• "Not So Different" Remark: After Janice figures out who Barry is, he desperately tries to pull this. It doesn't work.
  • Oblivious to Hints: When he's forced to kill Ronny, Barry instead wants to help him get out of town. He follows Ronny into his room which is packed with trophies and even medals to show the man is a martial arts master...and yet Barry is still taken by surprise when the guy kicks him.
  • Offing the Offspring:
    • Julie accidentally shoots her son Kyle in the abdomen when they're about to ambush Barry. Downplayed as it's left ambiguous as to whether Kyle died.
    • Gene, hiding out in a cabin, shoots his own son Leo when he approaches the cabin, assuming him to be Barry. Leo survives, but it ruins their already rocky relationship.
  • One-Man Army: Barry takes on the entire assembled Bolivian, Burmese, and Chechen gangsters while he's trying to get Fuches in "berkman > block", methodically killing everyone who stands in his way without getting a scratch from them.
  • The Oner:
    • The crazy fight where Barry and Ronny are throwing each other around Ronny's bedroom in "ronny/lily" is shown in a single three-minute take. It includes a moment where they both careen into the bathroom and disappear from our view, except for where we see the wood in the wall splinter when someone crashes into the other side.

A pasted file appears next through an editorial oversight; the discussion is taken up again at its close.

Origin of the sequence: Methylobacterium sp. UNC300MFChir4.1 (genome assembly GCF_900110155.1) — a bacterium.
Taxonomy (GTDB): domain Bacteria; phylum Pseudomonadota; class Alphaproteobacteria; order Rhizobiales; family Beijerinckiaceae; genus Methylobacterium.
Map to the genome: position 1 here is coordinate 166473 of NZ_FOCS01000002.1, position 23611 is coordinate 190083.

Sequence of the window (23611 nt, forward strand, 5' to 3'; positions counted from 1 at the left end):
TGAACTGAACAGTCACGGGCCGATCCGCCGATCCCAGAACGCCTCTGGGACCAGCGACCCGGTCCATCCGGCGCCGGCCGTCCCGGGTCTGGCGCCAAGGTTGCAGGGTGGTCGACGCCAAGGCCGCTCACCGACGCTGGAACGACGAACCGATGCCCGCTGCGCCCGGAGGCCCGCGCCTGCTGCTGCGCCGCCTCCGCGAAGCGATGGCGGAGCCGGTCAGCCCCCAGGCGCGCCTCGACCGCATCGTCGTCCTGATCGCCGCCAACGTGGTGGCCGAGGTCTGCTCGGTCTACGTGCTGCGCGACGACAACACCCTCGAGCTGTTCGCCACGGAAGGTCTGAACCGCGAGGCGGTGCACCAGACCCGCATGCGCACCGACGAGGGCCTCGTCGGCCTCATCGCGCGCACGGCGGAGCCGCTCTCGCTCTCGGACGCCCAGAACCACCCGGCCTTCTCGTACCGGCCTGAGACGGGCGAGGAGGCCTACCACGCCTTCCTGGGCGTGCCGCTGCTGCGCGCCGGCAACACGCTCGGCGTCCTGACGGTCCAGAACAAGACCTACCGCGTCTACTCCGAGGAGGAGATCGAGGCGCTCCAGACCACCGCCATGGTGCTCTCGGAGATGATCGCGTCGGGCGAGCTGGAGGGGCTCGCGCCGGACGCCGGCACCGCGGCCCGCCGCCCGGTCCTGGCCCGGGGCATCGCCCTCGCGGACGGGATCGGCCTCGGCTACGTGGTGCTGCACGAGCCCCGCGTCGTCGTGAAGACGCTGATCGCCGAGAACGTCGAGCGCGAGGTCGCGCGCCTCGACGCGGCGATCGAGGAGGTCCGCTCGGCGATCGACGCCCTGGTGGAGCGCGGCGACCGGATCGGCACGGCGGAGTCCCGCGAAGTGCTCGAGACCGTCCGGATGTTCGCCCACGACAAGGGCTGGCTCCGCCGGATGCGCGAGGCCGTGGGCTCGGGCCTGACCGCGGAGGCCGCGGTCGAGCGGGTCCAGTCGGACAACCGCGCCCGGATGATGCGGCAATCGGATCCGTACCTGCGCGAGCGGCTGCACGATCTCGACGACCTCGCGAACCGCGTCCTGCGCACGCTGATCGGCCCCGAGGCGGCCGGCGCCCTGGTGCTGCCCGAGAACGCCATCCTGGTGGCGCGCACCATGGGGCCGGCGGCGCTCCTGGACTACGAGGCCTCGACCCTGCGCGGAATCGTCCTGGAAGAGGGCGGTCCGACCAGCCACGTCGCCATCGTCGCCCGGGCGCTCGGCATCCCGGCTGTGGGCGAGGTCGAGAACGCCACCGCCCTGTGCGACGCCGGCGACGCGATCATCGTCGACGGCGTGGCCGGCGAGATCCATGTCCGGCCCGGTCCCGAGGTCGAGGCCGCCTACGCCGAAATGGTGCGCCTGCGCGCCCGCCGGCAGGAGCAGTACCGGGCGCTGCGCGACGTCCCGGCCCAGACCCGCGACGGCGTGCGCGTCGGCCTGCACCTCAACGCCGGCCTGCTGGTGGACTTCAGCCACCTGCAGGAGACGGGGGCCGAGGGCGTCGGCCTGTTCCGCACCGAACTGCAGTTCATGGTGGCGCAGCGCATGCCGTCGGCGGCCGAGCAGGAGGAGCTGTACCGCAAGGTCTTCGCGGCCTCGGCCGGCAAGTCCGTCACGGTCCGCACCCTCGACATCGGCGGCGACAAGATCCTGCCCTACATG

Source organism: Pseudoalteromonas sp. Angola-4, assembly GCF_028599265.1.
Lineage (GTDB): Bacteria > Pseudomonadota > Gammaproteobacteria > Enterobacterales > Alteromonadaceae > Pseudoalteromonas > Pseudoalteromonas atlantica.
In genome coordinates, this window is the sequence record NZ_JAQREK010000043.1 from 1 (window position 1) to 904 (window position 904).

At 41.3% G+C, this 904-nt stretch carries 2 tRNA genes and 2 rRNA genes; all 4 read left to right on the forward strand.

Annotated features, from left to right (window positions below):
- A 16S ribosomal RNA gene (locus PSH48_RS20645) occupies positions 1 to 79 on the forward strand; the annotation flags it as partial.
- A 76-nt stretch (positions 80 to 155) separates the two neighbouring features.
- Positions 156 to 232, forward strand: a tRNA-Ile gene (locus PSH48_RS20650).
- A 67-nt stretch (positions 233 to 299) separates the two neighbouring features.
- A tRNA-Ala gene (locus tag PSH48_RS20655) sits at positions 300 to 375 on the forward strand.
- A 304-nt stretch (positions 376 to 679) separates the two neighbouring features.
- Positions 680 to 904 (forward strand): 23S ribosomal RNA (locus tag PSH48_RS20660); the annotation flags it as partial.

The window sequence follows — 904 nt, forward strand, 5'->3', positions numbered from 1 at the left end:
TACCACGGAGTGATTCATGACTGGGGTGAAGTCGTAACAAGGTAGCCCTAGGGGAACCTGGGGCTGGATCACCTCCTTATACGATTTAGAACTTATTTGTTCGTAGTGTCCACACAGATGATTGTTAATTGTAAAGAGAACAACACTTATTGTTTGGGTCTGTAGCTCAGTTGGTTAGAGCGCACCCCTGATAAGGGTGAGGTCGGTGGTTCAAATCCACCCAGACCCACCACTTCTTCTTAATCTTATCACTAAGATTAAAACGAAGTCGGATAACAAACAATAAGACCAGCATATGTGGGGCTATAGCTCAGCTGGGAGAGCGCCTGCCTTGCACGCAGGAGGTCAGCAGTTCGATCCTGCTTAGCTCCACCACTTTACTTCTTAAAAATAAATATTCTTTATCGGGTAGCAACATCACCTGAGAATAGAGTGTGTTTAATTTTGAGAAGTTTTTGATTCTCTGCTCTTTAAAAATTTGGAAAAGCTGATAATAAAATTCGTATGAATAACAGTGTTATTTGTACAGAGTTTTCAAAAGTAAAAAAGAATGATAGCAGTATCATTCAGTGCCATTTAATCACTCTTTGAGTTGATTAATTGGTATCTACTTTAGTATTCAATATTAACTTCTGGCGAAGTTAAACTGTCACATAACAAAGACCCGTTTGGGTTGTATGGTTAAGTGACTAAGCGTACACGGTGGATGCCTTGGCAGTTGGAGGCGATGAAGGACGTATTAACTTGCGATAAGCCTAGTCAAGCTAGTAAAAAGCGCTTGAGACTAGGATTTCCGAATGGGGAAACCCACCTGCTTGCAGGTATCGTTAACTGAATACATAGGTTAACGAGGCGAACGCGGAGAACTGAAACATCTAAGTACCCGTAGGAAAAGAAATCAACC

• In "The Audition," Sally delivers a lengthy monologue in which she veers wildly between insecurity, excitement, envy, and support.
    • In "forgiving jeff", Sally's first appearance is walking through multiple sets of Joplin answering questions from the crew about various nitpicks all while memorizing her lines in a sequence that spans several minutes.
  • One-Word Title: Barry.
  • Only a Flesh Wound: Akhmal's "50-50 with Cristóbal" dance after taking a bullet from Barry to the shoulder. Downplayed in that this dance, the lezginka, is usually done at breakneck speed (examples: [1], [2]).
  • Overly-Long Gag: When Cristóbal leaves Hank, the camera holds on Hank's forlorn expression while he hear Cristóbal offscreen as he walks a loooong way to his car, gets in, starts it up, turns on chirpy pop music, and finally drives away.
  • Overly-Nervous Flop Sweat: In "candy asses" the camera zooms in on the sweat breaking out on top of Cousineau's bald forehead, as he lies to Jim Moss about how Barry wasn't the one who killed Janice.
  • Perspective Flip:
    • The end of episode 1-6, in which Barry and the gang approach the Bolivians in an SUV only to be met with a hail of gunfire, is shown from the perspective of the Bolivians at the beginning of episode 1-7. In this case it underscores just how much of a moron Taylor and his fellow goon were: not only are they easily seen from hundreds of yards away as they approach the airstrip, but the ear-splitting heavy metal from the SUV's stereo gives the Bolivians plenty of warning.
    • In episode 2-8, Fuches exits a building and starts delivering a dramatic monologue to the Bolivians who have surrounded the place. When we cut to the Bolivians, however, we see that Acoustic License is very much not in effect. Fuches is so far away that they can barely hear what he's saying, and at one point they conjecture that he's simply talking to someone using a Bluetooth headset.
  • Police Are Useless: While the detectives in the LAPD are competent, the police chief is a buffoon. He lets his press briefing get derailed by a discussion of Akira Kurosawa, completely swallows Hank's fairy tale about "the Raven," seems more interested in coming up with cool logos for task forces than doing his job, and asks to be called "Big Cat."